As one would expect from the fellow who fashioned “The Usual Suspects,” the picture’s plot grows increasingly intricate, with all sorts of complications, convolutions and revelations tumbling over each other on the way to a supposedly startling denouement. But as a director McQuarrie is overly in love with his writing, so that while he tries to keep the level of excitement high, he also never hesitates to halt the forward motion to allow characters (especially Caan’s) to offer a soulful soliloquy or a pithy epigram. (This is very much Tarantino territory, as is a really gruesome torture sequence which, happily, doesn’t go on quite so long as its obvious inspiration in “Reservoir Dogs”–but McQuarrie doesn’t pull it off nearly as well.) The upshot is that the picture, which ought to hurtle along breathlessly, moves in fits and starts, allowing the seams in the narrative to show and its dependence on silly coincidences to become all too apparent. If “The Usual Suspects,” as choreographed by the far more skillful Bryan Singer, was like a perfect puzzle, “The Way of the Gun” resembles one whose pieces don’t quite fit (and, at the end, you’ll probably feel that a few are missing, too). The neophyte director’s limitations are demonstrated to their utmost in the big climax, where his staging of a prolonged gunfight is so slack and sloppy that the topography of the battlefield is entirely unclear and the participants are situated in a completely arbitrary fashion. Things aren’t helped by a score by Joe Kraemer which periodically swells portentiously for no apparent reason and lays on pounding kettledrums whenever it runs out of real musical ideas.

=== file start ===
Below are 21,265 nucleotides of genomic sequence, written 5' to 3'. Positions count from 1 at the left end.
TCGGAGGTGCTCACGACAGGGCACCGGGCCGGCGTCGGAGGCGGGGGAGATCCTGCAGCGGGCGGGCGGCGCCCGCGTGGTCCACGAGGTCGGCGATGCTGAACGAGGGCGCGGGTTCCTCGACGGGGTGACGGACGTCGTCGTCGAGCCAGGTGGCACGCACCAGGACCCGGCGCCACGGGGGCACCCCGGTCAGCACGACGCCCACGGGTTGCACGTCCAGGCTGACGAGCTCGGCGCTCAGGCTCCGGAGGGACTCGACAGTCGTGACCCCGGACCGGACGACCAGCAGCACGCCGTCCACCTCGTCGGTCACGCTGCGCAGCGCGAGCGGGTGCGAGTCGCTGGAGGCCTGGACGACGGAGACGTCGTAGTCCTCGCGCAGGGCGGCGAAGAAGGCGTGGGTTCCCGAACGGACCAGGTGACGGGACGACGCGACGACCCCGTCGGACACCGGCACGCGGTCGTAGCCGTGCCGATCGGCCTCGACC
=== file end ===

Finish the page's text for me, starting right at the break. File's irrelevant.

The cast, however, seems to be enjoying the overwrought action, the many opportunities for posturing, and the self-consciously clever dialogue. Philippe poses and agonizes with gusto as a pretty-boy thug, and Del Toro, who’s been down this road before (he played an inept car thief-turned-accidental-kidnapper whose crime got him in dutch with a mob hitman in 1997’s abysmal comedy “Excess Baggage”), remains quirkily likable. Lewis gives the material all she’s got as Robin, groaning, sweating and bleeding while exhibiting a spunky streak; and Caan, grimacing in pain with apparently every move, clearly savors playing a broken-down but still dangerous wiseguy with an introspective side. Diggs and Katt are the very models of sleek automatons as Robin’s coldhearted bodyguards. But when all is said and done, everybody is playing not characters but a writer’s conventions, and only two of the cast overcome the limitations of such material. One is Kussman, who, unlike the others, manages to be honestly affecting as the doctor whose concern for his patient has several hidden motives; the other is Geoffrey Lewis (Juliette’s father), who makes over-the-hill Abner curiously endearing. Lewis is aided by having two of McQuarrie’s most cleverly written scenes–the first, early on, when, in solitary discouragement, he plays a peculiar game of Russian roulette, and the other when he has a last conversation with Caan–and the old pro puts his hangdog expression to expert use in socking them across.

There’s one great running gag in “The Way of the Gun”: the cell phones ubiquitous in today’s society persistently refuse to work properly, leaving their users griping about their unreliability. But it’s telling that when the mechanics of the story demand it, the devices suddenly do function, allowing for conversations without which the plot couldn’t proceed. The phones, and their arbitrary effectiveness, are somehow characteristic of a picture that has lots of flash and dazzle in the writing and performances, but, in the end, doesn’t connect very often either.